Parents the first line of defense

 
Updated 4/4/2014 5:30 PM
Editor's note: This story originally ran on Jan. 16, 2003 as part of the Daily Herald's "Hidden Scourge: Heroin in the Suburbs" series.

By Mark Henry

Editor's note: The following guest commentary is from Mark Henry, director of the DuPage Metropolitan Enforcement Group, the multijurisdictional narcotics task force.

                                                                                                                                                                                                                       
 

I believe no one person or organization can effectively reduce drug abuse alone.

To battle the problem, a partnership combining prevention, enforcement and intervention programs must exist. While police officers focus primarily upon enforcement, all of us understand the need for prevention and intervention. Great strides have been made during the past two decades with this type of cooperative effort.

For example, the number of illegal drug users who use drugs at least one time each month has been reduced by nearly 50 percent since 1985. But research also indicates that about 50 percent of current high school seniors will have tried drugs before graduation.

Today's children are the future of this great nation. Parents, siblings, teachers, school counselors and religious leaders all have influence during the life of a child. While all are important, I would like to focus my remaining comments on parents. Parents are truly the first line of prevention.

Parents need to be informed about the many issues facing their children, including drugs. This includes learning about which drugs are popular now. Some current drugs were nonexistent 20 years ago.

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Once informed, it is paramount that a parent use this information to enhance effective communication with their children. Parents who teach their children about the dangers of drugs will find their children 36 percent less likely to smoke marijuana, 50 percent less likely to use inhalants, 56 percent less likely to use cocaine and 65 percent less likely to use LSD, research suggests.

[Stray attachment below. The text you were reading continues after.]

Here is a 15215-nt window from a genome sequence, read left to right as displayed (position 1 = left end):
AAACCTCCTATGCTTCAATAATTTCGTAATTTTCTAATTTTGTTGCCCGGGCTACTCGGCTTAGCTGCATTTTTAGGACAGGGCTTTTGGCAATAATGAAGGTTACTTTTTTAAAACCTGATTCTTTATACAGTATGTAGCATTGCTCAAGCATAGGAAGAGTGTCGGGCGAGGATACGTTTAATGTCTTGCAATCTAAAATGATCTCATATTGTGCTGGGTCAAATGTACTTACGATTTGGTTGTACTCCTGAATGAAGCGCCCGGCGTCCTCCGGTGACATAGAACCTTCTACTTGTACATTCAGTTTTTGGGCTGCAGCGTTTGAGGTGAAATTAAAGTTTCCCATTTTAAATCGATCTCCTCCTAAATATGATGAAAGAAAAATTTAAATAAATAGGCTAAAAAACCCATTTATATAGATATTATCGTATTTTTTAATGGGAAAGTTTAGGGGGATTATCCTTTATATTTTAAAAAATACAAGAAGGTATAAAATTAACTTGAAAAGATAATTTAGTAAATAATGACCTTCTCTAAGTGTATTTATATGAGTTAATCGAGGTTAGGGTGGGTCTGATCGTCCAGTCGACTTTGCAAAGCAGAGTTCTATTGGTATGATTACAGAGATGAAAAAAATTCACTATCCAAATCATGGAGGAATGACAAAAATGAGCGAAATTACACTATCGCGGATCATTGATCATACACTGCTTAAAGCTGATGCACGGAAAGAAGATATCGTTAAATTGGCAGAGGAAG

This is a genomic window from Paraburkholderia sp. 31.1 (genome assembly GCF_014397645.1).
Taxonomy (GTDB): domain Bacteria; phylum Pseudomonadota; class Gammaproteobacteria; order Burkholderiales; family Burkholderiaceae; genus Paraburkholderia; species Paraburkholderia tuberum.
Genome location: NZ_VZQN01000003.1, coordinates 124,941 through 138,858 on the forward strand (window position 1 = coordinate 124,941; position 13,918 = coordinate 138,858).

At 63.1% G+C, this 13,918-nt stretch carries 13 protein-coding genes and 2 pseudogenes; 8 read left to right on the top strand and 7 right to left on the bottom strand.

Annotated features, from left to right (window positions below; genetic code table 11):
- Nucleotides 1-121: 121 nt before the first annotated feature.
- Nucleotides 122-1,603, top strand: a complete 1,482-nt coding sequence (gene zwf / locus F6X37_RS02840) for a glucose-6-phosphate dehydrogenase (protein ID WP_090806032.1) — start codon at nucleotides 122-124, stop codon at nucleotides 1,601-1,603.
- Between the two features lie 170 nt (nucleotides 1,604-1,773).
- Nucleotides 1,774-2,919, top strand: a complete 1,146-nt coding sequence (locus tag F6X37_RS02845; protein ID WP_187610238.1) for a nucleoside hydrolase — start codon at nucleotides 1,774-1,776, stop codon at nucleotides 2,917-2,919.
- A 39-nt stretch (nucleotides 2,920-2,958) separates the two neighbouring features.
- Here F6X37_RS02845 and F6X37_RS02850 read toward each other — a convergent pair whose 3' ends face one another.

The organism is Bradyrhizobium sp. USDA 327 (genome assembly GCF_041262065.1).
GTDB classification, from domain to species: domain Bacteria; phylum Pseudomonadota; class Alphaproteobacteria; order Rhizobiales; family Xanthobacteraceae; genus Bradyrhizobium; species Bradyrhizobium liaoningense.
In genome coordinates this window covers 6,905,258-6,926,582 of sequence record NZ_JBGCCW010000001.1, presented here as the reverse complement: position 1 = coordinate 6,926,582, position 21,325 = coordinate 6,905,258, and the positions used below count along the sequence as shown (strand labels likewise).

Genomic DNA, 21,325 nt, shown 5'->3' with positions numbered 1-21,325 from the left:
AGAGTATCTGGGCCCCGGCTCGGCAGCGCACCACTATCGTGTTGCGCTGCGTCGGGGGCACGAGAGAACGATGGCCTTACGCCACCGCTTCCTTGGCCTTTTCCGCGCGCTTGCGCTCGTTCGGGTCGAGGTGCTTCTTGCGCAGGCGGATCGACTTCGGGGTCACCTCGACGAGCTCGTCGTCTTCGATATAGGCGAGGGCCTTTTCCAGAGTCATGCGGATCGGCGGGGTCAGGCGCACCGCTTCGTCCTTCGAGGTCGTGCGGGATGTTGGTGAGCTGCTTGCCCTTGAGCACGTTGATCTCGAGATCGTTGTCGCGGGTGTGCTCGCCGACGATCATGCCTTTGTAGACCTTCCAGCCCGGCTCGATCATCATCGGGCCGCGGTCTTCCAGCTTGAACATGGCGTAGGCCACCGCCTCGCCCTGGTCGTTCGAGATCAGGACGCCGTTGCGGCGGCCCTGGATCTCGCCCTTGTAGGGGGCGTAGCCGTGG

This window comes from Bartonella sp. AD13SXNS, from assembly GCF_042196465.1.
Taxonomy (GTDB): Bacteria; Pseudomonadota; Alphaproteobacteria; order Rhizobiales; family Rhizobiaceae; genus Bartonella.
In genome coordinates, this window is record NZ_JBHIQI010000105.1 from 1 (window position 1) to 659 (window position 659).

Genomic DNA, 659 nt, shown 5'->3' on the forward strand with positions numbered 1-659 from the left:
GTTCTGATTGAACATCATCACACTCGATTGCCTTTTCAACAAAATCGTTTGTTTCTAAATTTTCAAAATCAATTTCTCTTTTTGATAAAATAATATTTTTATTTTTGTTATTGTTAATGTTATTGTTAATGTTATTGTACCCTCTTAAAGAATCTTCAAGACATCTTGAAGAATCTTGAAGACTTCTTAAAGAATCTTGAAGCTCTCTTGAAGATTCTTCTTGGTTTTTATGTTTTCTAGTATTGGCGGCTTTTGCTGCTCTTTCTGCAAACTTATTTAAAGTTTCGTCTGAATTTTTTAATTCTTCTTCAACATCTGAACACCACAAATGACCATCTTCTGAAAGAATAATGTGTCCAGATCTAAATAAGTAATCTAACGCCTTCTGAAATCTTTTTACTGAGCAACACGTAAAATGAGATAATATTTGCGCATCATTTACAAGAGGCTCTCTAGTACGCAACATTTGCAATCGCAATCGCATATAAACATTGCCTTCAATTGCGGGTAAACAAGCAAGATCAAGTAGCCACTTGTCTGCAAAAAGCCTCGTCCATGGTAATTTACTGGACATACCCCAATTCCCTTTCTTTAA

Talking to your children about drugs can be difficult and it is more difficult to talk to your child about a drug you never knew existed. Traditional plant-based drugs, such as marijuana and cocaine, are slowly being replaced by "designer" drugs in which criminals are mixing various chemicals together.

These drugs are often referred to as "rave drugs" or "club drugs." While traditional drugs are still being abused, new drugs (such as Ecstasy and GHB) have emerged as the preferred drugs for many young adults. Because of the lack of quality control in the production process, these drugs can be much more potent (and lethal) than the drugs of the past.

These drugs are not produced by pharmaceutical companies, but rather by criminals with no concern for the safety of the users. These criminals are concerned about making money, not producing a medically "safe" drug.

                                                                                                                                                                                                                       
 

As a parent, if you don't know the significance of baby pacifiers, menthol rubs, menthol inhalants or glow-in-the-dark light sticks within the culture of illegal drug abuse, you need to begin the process of becoming informed. A parent's ability to recognize early signs of drug abuse could be the difference between life and death. In today's society, there is no excuse to remain uninformed.

The Internet is a wonderful tool to learn about drugs and their effects. The DuPage Metropolitan Enforcement Group has a Web site (www.dupagemeg.com) that will provide information on "club drugs" and links to other sites for additional information. This is a good starting point, but hundreds of other sites also are accessible with educating information.

Additionally, community groups throughout the Chicago area provide training seminars on a variety of subjects, including current drug trends and emerging drugs. Many school districts and local police departments also provide training to citizens in a variety of ways.

Find those available resources in your local community and get informed. As a parent, you have an obligation to become informed. Once informed, you can effectively communicate with your child. This is better than waiting for a police officer to communicate the following to your child: "You have the right to remain silent..."

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